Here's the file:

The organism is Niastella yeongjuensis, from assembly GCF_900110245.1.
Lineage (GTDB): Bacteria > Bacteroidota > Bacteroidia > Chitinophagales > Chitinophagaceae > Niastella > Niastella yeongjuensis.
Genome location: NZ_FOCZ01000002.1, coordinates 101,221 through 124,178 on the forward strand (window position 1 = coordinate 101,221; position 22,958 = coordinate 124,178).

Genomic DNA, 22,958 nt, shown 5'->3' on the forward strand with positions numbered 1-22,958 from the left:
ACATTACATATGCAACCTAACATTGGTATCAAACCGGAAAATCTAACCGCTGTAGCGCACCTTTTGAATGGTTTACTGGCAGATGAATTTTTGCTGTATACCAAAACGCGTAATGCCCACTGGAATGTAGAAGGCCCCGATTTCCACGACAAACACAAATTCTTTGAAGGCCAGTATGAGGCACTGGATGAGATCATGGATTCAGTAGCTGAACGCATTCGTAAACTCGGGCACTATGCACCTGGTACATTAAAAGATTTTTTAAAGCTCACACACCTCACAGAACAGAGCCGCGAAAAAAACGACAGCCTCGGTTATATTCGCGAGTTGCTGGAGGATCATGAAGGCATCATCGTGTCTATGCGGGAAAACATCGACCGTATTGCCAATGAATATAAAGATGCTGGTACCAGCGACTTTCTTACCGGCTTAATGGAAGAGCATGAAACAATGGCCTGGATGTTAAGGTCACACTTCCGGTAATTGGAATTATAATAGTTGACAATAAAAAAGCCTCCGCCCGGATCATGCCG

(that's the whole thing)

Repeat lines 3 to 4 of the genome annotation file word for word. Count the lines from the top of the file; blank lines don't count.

Genome location: NZ_FOCZ01000002.1, coordinates 101,221 through 124,178 on the forward strand (window position 1 = coordinate 101,221; position 22,958 = coordinate 124,178).

Genomic DNA, 22,958 nt, shown 5'->3' on the forward strand with positions numbered 1-22,958 from the left: